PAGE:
Finally, it must be noted that some, if not many, residents rightfully view Blair Park as an eyesore because it has long been neglected, which is why it is especially attractive as a site for the needed sports fields. Albeit accessible mainly by car, this small piece of land beneath a steep hill has the potential to be an active scenic park with an integrated sports field that would enhance the visual quality of Moraga Canyon.


[1] Page 56 of the CEQA Initial Study cites a total park and playground acreage in Piedmont of 58.6 acres per the December 2008 Public Review Draft of the General Plan, a number that includes 8.5 acres available at the school facilities. However, the CEQA Initial Study, in citing the availability of sports fields in Piedmont, failed to include these school fields.

[2] The Piedmont Recreation Department allocated a total of 340 hours for soccer at Coaches Field this past fall season, which was most of the time available on Saturdays and in the late afternoon and early evening on weekdays and Sundays from August 23rdst — 13 weeks.  The Department does not allocate time at Coaches for soccer during the spring season. The soccer field at Coaches is 110 feet in width and 190 feet in length. The larger of the two fields proposed for Blair is 150 feet wide and 300 feet long — the length of a football field. California Youth Soccer North (and so also U.S. Youth Soccer) has a standard of 210 feet wide and 300 feet long for U-12 and up, according to a spokesperson. A field 210-feet long and 135-feet wide, as shown on the drawing, falls well within the published guidelines for U-10. until November 21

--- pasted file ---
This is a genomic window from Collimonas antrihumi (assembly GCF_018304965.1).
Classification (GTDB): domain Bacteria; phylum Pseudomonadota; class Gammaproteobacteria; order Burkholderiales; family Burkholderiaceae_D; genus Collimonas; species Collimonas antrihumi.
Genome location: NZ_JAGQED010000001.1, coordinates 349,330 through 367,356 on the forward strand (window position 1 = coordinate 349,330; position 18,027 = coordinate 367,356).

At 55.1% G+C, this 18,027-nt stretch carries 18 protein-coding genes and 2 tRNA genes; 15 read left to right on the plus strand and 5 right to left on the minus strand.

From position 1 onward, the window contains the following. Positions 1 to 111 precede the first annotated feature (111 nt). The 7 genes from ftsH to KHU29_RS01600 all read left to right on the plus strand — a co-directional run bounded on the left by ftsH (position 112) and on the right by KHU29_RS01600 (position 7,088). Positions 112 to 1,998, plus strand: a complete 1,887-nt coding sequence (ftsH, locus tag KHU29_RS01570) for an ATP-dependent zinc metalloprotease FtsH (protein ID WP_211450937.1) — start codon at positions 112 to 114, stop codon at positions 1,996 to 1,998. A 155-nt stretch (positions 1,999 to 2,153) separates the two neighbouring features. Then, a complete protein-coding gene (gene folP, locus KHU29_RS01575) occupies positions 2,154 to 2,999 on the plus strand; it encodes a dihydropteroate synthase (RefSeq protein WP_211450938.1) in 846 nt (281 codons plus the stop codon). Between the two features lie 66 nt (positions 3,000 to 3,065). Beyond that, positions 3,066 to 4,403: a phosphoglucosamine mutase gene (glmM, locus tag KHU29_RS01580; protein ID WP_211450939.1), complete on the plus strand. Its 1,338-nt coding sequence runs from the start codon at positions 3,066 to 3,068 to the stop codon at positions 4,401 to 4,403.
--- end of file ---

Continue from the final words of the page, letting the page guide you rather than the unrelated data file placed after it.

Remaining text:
[3] The project fields, including 15-foot wide aprons, require 0.44 acres for U-8 and 1.36 acres for U-12/14 use, a total of 1.8 acres.  One field for U-10 use requires 0.9 acres, which would be a 50 per cent reduction in turf area. All fields, however, require additional land for retaining walls, berms, and access ramps. The area of Blair Park in the EIR project description is 5.6 acres although the area of this park in Table 7.1 of the 2008 Draft General Plan cited elsewhere is 8.2 acres.  5.6 acres is evidently the correct figure.

(This letter expresses the personal opinions of the writer.  All statements made are the opinion of the writer and not necessarily those of the Piedmont Civic Association.)

One Response to “Opinion: Alternative Blair Park Proposal”

  1. Piedmont does not really need more U10 soccer fields for games. It desperately needs an U12 size field of about 50 x 100 yards. Coaches and Witter 2(baseball outfield) provide adequate U10 fields, but having only one home field for U12 and U14 games is ridiculous considering the number of U12 and U14 Piedmont soccer teams and the fact that no games are played on Witter on Sunday. Having a U12 field in town will make it possible for teenagers to earn spending money and develop leadership skills by being able to serve as assistant referees and center referees for soccer games without having requiring that their parents give them a ride. The development of many youth referees has been stymied by the lack of a U12 field in Piedmont.